A busy morning. Garbage trucks that crash
and squeal, whose air brakes whine and then release.
Unoiled and coarse, they roust us from the past
we dream or from oblivion’s dark peace.
The sky’s pale blue and scrubbed. The wind has both
hands in the trees whose leaves are silver-gold
as if there’s ice in air, and shakes, then flows
away, a wild spirit unconsoled.
In the background is the traffic’s roar,
a something vague at first, machine perhaps,
then maybe like the ocean slapping shore,
or punished souls whose panicked rush must last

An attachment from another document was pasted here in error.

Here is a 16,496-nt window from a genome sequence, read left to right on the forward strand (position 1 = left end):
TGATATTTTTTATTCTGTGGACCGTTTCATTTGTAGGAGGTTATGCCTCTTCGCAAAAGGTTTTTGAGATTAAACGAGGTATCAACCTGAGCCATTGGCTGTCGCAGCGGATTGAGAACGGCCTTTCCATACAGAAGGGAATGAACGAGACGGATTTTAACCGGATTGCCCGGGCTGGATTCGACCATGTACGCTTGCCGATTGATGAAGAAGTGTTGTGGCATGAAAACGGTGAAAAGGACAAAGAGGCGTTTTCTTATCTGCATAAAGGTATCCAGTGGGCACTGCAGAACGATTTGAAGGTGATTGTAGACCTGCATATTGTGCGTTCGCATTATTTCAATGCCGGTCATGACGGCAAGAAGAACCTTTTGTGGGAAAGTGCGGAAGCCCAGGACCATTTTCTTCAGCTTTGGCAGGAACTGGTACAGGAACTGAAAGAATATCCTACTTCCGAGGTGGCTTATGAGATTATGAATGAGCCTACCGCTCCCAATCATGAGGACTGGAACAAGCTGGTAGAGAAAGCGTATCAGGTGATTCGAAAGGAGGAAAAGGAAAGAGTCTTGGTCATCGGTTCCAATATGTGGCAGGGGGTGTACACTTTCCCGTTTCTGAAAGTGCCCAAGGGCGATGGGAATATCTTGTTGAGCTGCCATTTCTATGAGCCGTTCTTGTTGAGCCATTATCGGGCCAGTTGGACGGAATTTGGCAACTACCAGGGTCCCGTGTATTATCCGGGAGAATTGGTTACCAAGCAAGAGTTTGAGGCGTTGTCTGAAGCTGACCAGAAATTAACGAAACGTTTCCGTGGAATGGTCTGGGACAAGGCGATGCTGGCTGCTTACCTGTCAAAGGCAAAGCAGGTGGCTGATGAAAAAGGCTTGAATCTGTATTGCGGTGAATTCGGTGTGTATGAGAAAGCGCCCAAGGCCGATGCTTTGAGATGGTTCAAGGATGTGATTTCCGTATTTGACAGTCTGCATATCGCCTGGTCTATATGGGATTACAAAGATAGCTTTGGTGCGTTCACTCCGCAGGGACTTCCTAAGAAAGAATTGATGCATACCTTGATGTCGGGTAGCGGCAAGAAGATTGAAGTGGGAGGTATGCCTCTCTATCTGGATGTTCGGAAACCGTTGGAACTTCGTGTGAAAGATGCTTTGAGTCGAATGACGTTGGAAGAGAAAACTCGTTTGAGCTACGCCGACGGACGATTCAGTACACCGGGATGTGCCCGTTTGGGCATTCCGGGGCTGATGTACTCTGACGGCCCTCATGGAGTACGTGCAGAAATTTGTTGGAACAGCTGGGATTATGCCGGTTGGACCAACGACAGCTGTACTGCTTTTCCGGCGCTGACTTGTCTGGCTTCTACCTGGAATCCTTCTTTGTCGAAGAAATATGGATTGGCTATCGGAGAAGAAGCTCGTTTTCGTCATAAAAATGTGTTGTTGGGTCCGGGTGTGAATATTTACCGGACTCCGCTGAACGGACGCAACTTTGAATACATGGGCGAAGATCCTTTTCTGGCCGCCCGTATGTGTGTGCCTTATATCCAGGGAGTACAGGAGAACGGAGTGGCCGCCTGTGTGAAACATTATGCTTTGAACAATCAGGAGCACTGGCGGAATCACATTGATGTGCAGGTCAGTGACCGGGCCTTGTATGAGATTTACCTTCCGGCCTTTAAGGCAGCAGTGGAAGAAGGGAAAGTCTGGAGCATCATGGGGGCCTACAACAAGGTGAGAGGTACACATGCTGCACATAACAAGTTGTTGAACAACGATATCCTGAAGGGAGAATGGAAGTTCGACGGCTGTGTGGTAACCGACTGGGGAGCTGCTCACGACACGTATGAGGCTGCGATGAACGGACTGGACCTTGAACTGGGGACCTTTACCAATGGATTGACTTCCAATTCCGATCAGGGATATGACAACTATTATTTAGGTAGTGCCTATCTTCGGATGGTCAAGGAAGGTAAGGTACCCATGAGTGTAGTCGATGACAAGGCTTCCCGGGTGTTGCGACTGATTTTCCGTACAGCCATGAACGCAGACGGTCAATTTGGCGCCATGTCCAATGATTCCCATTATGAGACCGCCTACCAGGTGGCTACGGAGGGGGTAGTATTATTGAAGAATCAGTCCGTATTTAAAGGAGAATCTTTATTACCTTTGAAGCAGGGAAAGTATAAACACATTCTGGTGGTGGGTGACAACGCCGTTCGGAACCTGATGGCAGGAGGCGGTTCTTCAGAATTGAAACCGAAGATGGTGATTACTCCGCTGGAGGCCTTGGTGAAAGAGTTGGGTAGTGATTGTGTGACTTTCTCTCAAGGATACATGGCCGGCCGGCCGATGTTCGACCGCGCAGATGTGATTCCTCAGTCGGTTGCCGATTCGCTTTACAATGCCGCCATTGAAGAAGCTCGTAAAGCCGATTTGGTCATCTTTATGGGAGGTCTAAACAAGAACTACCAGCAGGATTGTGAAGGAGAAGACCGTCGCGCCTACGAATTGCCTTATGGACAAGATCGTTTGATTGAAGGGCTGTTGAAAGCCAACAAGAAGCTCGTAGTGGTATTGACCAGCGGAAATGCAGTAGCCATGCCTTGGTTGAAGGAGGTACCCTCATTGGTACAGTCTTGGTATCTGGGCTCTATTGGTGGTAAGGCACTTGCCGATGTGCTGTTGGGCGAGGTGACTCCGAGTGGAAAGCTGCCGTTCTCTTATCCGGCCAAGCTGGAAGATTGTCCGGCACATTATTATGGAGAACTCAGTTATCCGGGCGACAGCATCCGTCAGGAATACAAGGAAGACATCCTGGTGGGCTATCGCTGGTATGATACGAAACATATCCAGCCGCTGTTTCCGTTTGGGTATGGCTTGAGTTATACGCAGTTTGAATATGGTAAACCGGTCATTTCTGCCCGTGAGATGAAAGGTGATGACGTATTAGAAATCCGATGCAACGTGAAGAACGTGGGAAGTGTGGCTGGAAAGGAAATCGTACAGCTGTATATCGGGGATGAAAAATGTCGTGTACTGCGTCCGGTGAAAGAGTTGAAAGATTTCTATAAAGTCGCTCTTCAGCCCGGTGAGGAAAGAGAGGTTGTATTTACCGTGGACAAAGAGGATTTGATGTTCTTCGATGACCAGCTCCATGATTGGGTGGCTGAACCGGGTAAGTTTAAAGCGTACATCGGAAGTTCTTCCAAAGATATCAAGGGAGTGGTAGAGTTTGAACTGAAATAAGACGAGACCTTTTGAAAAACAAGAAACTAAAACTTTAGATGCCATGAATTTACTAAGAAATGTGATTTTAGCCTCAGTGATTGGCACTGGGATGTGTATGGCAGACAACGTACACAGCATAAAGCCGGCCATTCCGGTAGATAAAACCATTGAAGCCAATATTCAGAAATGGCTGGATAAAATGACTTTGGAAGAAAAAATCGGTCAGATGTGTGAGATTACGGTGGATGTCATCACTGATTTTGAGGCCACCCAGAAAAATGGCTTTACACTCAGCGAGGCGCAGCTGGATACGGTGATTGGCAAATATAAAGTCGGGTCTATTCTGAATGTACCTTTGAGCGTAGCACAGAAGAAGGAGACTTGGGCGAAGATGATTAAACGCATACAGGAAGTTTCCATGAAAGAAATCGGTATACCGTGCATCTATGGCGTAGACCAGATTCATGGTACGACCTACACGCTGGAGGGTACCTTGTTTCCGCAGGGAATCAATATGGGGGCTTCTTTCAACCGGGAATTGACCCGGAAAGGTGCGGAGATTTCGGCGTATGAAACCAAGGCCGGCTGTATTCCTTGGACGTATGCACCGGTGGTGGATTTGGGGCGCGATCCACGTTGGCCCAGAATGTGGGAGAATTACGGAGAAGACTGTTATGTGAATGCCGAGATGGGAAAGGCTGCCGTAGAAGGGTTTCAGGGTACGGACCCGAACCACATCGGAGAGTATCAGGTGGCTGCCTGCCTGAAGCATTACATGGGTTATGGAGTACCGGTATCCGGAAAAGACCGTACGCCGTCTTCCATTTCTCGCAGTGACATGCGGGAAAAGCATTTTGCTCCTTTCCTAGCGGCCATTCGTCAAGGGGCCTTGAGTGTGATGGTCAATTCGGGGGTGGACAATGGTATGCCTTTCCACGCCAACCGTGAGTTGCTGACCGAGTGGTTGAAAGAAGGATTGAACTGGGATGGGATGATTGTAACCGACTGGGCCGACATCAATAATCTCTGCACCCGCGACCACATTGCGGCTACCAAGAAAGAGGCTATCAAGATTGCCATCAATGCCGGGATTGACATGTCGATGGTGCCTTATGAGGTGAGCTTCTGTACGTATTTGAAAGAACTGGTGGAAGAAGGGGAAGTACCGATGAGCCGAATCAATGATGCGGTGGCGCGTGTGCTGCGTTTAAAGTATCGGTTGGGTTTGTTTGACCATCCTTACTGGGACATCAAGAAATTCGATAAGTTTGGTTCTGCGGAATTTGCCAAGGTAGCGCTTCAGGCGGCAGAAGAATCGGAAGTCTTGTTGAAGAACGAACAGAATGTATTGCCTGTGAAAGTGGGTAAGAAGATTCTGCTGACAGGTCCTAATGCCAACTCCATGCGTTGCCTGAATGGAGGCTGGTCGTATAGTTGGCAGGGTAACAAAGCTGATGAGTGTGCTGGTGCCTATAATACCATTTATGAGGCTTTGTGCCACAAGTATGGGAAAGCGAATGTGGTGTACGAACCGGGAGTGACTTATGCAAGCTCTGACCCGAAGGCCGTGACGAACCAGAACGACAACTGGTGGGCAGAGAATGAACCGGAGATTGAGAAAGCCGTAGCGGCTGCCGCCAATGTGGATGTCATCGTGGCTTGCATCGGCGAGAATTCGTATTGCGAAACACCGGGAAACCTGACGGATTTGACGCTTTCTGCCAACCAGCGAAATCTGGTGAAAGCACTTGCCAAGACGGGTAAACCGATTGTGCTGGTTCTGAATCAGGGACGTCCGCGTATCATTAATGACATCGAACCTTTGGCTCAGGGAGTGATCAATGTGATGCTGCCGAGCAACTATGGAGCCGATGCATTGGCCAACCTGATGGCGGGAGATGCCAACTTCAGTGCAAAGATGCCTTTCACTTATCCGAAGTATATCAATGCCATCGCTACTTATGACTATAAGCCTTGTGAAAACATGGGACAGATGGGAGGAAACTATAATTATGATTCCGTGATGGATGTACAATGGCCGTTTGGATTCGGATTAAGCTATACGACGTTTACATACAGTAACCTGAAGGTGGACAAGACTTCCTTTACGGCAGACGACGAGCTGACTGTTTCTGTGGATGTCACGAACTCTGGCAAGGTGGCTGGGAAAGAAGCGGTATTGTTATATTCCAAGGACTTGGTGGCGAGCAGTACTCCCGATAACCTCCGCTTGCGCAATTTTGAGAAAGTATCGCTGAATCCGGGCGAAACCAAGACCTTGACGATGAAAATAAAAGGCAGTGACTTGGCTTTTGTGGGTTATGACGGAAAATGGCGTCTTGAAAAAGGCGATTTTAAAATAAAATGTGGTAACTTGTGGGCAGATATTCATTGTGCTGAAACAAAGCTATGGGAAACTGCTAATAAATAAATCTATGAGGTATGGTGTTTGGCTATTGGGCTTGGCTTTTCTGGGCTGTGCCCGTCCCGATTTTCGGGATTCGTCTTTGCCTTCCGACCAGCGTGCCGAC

for all of time for love their bodies craved.
The world is acid-etched, the air amazed.
Ed Hack was sixteen when he wrote his first poem looking out his sister’s window at a Willow tree and sky. They were enough, the tree, the sky, for an alchemical rush of words to start to give birth to something that was urgent to be born. He wrote free-verse for many years, was published here and there, then, wanting the discipline of form, he turned to the sonnet to learn its precisions and passions.